“We could be doing a lot more in the fight against aging,” PayPal co-founder Peter Thiel said at the 2014 Web Summit in Dublin during his interview with Financial Times editor Caroline Daniel, pointing to a rising theme in Silicon Valley. “It’s a problem that could be slowed. We could figure out what causes it, how to reverse it. Almost every disease in the world is linked to aging: We have a one in a thousand chance of getting cancer in the next year at age 30, and a 1 in 10 chance at age 80. Almost everything is like that.”
Tech giants are exploring ways to tackle age. Google is backing Calico, a biotech company focused on health and well-being, particularly in relation to aging and associated diseases. Explained Google CEO Larry Page: “Illness and aging affect all our families. With some longer term, ‘moonshot’ thinking around health care and biotechnology, I believe we can improve millions of lives.” In September 2014, the company announced a new facility to research diseases that often affect the elderly, such as neurodegeneration and cancer. Watch this space.
It marks the latest direction in Silicon Valley’s rhetoric of solving world problems. Will the techies enable us to live forever? And should they even try?
Haptic technology, robots and the Internet of Things will lead to the age of the Tactile Internet, argue Mischa Dohler, head of the Centre for Telecommunications Research and professor of wireless communications at King’s College London, and Gerhard Fettweis, a professor of mobile communications at Technische Universitat Dresden. They refer to the Tactile Internet as a “true paradigm shift” and write: “Sufficiently responsive, reliable network connectivity will enable it to deliver physical, tactile experiences remotely. ... It will be able to interconnect with the traditional wired Internet, the mobile Internet and the Internet of Things— thereby forming an Internet of entirely new dimensions and capabilities.” According to the professors, for example, this could have great impact on medical care, with diagnoses and treatment delivered remotely.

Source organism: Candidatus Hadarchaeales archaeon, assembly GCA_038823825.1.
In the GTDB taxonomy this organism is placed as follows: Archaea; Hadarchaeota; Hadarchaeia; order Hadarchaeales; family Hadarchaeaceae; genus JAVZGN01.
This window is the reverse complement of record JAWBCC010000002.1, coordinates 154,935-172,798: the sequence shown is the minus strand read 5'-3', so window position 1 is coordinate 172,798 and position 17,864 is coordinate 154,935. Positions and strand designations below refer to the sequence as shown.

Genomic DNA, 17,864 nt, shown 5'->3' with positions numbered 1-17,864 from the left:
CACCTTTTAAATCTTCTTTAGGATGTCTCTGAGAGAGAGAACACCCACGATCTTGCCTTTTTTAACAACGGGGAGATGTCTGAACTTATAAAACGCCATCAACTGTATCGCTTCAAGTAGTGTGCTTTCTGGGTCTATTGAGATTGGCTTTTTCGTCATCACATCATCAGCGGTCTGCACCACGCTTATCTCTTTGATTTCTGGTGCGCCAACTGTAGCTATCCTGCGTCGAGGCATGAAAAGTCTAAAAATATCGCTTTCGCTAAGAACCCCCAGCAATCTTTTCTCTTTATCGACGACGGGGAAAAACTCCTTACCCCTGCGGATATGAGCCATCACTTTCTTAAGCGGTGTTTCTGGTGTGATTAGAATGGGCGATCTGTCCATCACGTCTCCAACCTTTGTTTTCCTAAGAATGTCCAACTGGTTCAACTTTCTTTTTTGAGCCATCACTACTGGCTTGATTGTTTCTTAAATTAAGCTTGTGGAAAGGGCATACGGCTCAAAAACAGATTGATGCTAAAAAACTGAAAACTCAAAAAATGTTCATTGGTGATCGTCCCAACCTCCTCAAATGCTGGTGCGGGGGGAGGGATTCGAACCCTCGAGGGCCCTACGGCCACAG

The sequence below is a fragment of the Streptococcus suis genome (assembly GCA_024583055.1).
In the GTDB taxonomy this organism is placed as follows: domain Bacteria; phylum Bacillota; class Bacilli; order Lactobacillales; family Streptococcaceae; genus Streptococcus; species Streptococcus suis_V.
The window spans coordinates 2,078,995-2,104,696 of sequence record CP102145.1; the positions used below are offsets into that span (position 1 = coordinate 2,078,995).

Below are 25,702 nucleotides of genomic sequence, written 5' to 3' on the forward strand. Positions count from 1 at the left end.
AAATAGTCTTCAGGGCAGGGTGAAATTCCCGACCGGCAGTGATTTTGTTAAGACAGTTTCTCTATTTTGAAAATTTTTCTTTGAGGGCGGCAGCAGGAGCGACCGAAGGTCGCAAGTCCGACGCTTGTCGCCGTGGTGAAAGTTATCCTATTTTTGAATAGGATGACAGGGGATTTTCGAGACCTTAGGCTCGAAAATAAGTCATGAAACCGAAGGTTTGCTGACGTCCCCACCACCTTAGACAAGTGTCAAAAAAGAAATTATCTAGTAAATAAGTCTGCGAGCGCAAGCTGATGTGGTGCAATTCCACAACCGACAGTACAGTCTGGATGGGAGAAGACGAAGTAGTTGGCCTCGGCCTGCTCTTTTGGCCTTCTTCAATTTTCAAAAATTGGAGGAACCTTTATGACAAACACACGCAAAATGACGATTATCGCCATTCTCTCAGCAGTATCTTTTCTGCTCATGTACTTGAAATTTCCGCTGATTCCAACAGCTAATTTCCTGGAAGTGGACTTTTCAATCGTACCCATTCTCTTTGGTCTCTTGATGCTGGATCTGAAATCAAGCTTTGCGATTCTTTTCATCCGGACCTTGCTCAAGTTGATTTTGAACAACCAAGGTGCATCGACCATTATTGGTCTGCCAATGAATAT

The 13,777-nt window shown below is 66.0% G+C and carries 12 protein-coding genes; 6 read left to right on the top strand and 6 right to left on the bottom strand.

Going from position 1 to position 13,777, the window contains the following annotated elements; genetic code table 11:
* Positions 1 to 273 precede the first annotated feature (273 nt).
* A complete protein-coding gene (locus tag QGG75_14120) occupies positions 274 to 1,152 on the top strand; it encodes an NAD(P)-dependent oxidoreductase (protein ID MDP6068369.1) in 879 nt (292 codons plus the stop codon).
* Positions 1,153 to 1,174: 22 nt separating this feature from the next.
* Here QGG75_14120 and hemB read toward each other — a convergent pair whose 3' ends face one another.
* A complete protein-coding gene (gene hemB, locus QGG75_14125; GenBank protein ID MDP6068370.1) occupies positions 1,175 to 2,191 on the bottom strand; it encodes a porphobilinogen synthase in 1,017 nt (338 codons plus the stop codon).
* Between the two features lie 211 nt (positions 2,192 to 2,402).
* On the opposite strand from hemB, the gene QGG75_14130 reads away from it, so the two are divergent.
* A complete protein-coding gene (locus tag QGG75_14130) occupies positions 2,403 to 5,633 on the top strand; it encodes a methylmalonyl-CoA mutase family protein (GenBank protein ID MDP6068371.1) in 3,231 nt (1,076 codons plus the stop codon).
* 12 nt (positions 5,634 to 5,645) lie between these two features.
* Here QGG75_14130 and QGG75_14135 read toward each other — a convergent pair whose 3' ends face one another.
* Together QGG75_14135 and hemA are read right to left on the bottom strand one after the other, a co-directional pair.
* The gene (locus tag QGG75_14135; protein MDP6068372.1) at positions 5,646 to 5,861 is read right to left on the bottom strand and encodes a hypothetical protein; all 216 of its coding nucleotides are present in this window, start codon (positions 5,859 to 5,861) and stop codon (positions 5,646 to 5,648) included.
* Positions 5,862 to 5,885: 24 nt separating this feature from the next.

While this is still at the very early stages, innovators are playing with haptic technology, wrapping in Internet connectivity with physical action.
Companies and brands, particularly the behemoths, are taking a dualistic approach to future-proofing by looking at both the long- and short-term games. They’re introducing innovation units to remain nimble, agile and in touch with change—everyone from Target and Coca-Cola to Levi’s and Marks & Spencer has introduced in-house labs and innovation units to keep abreast of new technology and test new concepts.
Coupled with this, many are setting up long-view projects to analyze how macro shifts in the economy and consumer trends will affect them. Amazon’s Jeff Bezos is a famous advocate of long-term strategizing, defending Amazon’s lack of profit and reinvestment as key to capturing a greater part of the future of commerce. San Francisco’s The Long Now Foundation recently launched The Interval, a bar dedicated to discussing the future and what it will mean. Meanwhile, many businesses are embarking on research projects that focus on the world in 2020. London- based trends consultancy The Future Laboratory has dubbed it the Age of the Long Near.
More companies appear to be taking not just a near-term but also a macro view of future business, which could have long-term implications for business models. When short-term gains are sacrificed in the interest of 50-year plans, how will publicly traded companies adjust?